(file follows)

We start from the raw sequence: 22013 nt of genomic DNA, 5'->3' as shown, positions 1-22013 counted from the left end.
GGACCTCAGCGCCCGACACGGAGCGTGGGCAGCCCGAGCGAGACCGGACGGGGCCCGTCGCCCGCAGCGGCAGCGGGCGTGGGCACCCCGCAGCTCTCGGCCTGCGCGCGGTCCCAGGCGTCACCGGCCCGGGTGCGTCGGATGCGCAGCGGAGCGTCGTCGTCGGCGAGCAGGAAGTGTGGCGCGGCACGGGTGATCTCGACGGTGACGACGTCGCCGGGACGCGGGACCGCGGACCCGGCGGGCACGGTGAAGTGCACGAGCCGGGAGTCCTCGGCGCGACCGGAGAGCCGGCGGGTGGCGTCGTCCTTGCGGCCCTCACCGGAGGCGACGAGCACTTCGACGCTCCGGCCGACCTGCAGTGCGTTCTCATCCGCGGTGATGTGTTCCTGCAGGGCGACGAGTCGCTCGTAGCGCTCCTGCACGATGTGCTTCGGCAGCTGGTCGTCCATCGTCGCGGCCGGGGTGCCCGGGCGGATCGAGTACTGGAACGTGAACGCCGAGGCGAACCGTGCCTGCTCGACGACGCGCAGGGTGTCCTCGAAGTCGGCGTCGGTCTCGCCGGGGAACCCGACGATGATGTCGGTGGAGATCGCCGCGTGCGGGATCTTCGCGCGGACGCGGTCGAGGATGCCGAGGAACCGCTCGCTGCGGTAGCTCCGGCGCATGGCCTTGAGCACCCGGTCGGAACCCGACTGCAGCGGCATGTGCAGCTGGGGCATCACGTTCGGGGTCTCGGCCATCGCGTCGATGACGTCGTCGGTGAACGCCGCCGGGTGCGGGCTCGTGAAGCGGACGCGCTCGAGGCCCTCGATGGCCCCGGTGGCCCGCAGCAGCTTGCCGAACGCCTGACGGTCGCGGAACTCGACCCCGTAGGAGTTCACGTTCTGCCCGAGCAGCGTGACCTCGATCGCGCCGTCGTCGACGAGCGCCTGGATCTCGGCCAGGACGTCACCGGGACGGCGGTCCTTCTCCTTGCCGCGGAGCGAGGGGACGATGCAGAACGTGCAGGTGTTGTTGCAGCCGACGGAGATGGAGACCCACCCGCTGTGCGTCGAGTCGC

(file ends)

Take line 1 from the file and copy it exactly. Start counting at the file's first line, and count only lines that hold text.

We start from the raw sequence: 22013 nt of genomic DNA, 5'->3' as shown, positions 1-22013 counted from the left end.